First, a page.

CS403: Programming Languages

The Designer Programming Language

Version 1

Printable Version

Preliminary information

Your task is to build an interpreter for a general purpose programming language of your own design. Your language must support the following features:
The only basic types you need to provide are integer and string and you do not need to provide methods for coercing one type to another (although you may find it convenient to do so). The efficiency of your interpreter is not particularly important, as long as you can solve the test problem in a reasonable amount of time. Your language also does not need to support reclamation of memory that is no longer needed. You are to write your program in a statically-typed, imperative language such as C, C++, or Java. Check with me first if you wish to use some other host language.

Test Problem

You must implement an AVL tree in your language, with the implementation based upon the pseudocode found at http://beastie.cs.ua.edu/avl/. The AVL tree will store integers. You must also implement an interpreter that reads commands from a file. The commands are:
0 display the tree 1 NNN insert the number @NNN@ into the tree 2 NNN delete the number @NNN@ from the tree
To make it easy to test with randomly generated commands, you should ignore attempts to delete non-existent numbers.

Place your program in a file named iAVL. Your main should look something like:
    function main()
        var fp = open(getCommandLineArgument(1));
        interpreter(fp);
        return 0;
        )
Suppose these commands are found in the file commands:
    1 3
    1 2
    1 6
    1 5
    1 1
    0
Then the output of:
    run iAVL commands
would be an in-order traversal of the tree:
    1(2) 2+(3) [3] 5(6) 6+(3) 
A plus sign is used if the balance factor of the node is +1, while a minus sign is used if the balance factor is -1. Parent values are enclosed in parenthesis and the root value is enclosed in square brackets. There are no spaces or tabs before the first value and no spaces or tabs after the last (only a newline). There is exactly one space separating values. The UNIX command diff will be used to compare outputs, so these rules must be strictly followed.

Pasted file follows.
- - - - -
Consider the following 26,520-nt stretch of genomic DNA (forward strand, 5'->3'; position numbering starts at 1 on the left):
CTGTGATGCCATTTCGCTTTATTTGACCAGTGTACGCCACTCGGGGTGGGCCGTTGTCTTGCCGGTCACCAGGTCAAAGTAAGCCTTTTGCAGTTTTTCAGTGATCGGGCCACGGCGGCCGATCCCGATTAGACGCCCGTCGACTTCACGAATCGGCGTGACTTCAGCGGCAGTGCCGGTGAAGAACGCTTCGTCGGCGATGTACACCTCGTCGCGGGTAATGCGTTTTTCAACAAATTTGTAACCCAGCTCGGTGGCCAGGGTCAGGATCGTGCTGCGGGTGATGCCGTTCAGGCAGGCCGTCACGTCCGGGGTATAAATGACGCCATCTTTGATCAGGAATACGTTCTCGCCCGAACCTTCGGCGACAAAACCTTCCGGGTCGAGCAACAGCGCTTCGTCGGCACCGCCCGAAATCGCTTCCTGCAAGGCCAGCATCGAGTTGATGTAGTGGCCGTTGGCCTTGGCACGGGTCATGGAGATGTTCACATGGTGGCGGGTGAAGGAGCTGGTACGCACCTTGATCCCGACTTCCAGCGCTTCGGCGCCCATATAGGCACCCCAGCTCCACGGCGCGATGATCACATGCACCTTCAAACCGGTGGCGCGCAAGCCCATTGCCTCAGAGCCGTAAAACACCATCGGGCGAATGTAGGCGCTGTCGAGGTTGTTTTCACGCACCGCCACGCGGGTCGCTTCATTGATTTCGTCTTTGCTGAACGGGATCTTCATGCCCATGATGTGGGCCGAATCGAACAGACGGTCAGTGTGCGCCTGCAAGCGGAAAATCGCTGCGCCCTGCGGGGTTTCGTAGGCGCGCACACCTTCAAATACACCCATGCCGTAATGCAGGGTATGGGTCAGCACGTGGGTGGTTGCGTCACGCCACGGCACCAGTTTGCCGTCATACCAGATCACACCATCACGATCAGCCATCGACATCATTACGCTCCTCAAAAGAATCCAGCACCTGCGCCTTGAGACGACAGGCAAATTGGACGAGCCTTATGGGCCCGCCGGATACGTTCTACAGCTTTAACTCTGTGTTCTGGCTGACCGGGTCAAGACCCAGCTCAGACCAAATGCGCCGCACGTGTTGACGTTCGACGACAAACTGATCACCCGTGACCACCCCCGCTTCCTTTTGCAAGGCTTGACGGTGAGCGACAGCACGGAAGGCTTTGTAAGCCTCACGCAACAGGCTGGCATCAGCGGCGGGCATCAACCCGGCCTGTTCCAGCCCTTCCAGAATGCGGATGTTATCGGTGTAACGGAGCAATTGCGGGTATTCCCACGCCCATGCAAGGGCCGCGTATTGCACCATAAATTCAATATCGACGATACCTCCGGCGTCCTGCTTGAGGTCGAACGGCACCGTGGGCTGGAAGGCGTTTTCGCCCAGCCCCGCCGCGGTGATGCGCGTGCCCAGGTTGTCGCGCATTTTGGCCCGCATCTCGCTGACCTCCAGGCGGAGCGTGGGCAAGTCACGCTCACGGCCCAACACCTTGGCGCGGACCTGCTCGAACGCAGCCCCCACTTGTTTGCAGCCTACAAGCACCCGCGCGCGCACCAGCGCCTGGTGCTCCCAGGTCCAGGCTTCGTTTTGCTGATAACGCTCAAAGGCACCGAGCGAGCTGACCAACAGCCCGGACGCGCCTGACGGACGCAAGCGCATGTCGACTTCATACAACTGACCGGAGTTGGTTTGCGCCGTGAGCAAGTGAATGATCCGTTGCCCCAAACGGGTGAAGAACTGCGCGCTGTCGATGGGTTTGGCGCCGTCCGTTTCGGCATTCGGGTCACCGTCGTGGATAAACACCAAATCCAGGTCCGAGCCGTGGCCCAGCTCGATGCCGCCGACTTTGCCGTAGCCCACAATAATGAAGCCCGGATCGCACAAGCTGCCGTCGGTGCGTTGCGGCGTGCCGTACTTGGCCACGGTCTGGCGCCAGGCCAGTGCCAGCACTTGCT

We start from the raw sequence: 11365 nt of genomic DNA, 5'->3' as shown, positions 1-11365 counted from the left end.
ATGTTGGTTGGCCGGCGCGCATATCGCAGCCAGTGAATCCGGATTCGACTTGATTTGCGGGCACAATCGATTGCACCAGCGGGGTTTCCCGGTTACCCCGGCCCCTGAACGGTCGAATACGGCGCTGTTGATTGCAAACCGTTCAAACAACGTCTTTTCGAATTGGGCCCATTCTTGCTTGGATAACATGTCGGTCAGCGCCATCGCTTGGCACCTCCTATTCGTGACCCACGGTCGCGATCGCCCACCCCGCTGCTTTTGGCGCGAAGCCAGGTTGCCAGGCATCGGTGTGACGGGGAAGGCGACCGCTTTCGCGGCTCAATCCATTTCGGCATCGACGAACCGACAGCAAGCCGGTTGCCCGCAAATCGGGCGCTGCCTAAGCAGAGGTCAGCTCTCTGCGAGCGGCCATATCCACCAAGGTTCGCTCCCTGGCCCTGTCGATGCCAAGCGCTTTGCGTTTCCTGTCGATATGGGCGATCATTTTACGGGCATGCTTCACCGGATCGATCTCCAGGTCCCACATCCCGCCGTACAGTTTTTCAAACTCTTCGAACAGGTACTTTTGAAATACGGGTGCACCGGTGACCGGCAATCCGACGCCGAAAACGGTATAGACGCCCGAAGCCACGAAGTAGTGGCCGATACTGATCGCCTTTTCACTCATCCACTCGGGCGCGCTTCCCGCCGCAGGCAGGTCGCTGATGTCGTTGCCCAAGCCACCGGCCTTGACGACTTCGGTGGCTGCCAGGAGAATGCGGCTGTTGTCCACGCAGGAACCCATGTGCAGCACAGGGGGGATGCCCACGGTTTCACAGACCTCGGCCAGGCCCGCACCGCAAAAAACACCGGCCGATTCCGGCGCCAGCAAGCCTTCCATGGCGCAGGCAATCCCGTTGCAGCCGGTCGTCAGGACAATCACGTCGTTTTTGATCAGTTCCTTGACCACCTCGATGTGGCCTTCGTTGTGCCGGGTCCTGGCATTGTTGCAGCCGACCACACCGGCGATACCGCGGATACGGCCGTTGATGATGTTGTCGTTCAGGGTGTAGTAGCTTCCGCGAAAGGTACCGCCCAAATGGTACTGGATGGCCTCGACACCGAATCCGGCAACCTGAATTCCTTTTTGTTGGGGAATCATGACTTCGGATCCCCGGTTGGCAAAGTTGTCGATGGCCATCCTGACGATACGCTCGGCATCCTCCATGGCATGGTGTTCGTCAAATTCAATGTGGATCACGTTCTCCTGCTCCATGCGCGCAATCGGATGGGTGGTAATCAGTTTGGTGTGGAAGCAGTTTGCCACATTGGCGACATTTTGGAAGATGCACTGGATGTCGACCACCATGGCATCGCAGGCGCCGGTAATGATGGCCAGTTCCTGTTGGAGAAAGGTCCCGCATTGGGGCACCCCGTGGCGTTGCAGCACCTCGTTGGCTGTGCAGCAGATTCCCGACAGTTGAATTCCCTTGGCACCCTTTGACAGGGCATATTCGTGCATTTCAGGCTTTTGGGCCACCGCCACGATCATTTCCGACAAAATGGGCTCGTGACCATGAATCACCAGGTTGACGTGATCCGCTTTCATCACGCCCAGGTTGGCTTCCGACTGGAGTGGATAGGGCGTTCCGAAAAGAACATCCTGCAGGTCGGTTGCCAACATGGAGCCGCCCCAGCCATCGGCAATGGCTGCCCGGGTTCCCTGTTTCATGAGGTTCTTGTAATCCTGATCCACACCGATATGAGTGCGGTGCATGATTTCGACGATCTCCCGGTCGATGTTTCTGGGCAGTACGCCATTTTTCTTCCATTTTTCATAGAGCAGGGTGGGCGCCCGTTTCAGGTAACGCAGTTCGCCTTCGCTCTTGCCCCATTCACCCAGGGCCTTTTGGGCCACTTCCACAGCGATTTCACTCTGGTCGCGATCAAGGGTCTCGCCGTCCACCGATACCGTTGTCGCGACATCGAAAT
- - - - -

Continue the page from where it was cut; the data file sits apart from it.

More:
Grading

Failure to correctly implement the test program will result in a 10 point deduction. Each feature not correctly implemented will result in a 10 point deduction. You will receive a 10 point deduction if any rule in your makefile causes a pause for input (see the makefile rules below).

For Undergraduates: if you do not, at least, implement a recognizer for your language, you will fail the course.

For Graduates: if you do not, at least, implement an pretty printer, you will fail the course.

Testing your implementations

Your makefile should respond the command
    make
which builds your processor and to the following commands, each of which illustrates a feature of your language:
    make error1
    make error1x
    make error2
    make error2x
    make error3
    make error3x
    make error4
    make error4x
    make error5
    make error5x
    make arrays
    make arraysx
    make conditionals
    make conditionalsx
    make recursion
    make recursionx
    make iteration
    make iterationx
    make functions
    make functionsx      # shows you can pass functions and return nested functions
    make lambda      
    make lambdax      
The first rule in a pair of rules should print out the appropriate input program, while the x rules should execute that program. In particular, the first three error rules should show off your parser detecting three different kinds of syntax errors, while the last to error rules should demonstrate the detection of two different kinds of semantic errors.

Your makefile should also respond to the commands:
    make problem
    make problemx
These commands display the test problem of your implementation and run the test problem, respectively.

Finally, provide an executable shellscript named run that runs one of your programs like so:
    run testprogram1.mylang [commandLineArgs...]
Test programs can be named anything.

Note: in the case of recognizing only, only the error rules need be present in your makefile. In the case of pretty printing only, the run rules should run the input program through the pretty printer.

Finally, your makefile should respond to the command:
    make clean
This command should remove all compilation artifacts (such as .o or .class files) so that a clean compile can be performed.

Makefiles for graduate students should additionally respond to the commands:
    make grad
    make gradx
These rules should thoroughly demonstrate the additional requirements for graduate students.

Submitting your assignment

To submit assignments, you need to install the submit system:
For preliminary testing, send me all the files in your directory by running the command:
    submit proglan lusth test1
For your final submission, use the command:
    submit proglan lusth assign1
The submit program will bundle up all the files in your current directory and ship them to me. Thus it is very important that only the files related to the assignment are in your directory (you may submit test cases and test scripts). This includes subdirectories as well since all the files in any subdirectories will also be shipped to me, so be careful. You may submit as many times as you want before the deadline; new submissions replace old submissions.
To prepare for submission, place all your source code, sample programs, a README detailing how to run and write programs in your language, and a makefile for building your system into one directory. Name the README file README.